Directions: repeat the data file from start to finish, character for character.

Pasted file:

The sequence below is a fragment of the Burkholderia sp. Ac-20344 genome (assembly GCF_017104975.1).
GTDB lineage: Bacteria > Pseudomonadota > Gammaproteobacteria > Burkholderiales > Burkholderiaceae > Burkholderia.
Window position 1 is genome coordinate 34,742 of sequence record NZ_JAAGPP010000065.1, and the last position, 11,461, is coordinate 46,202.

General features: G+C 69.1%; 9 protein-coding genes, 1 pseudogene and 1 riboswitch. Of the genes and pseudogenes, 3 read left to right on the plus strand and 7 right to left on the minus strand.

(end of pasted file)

The sequence below is a fragment of the Burkholderia sp. Ac-20344 genome (assembly GCF_017104975.1).
GTDB lineage: Bacteria > Pseudomonadota > Gammaproteobacteria > Burkholderiales > Burkholderiaceae > Burkholderia.
Window position 1 is genome coordinate 34,742 of sequence record NZ_JAAGPP010000065.1, and the last position, 11,461, is coordinate 46,202.

General features: G+C 69.1%; 9 protein-coding genes, 1 pseudogene and 1 riboswitch. Of the genes and pseudogenes, 3 read left to right on the plus strand and 7 right to left on the minus strand.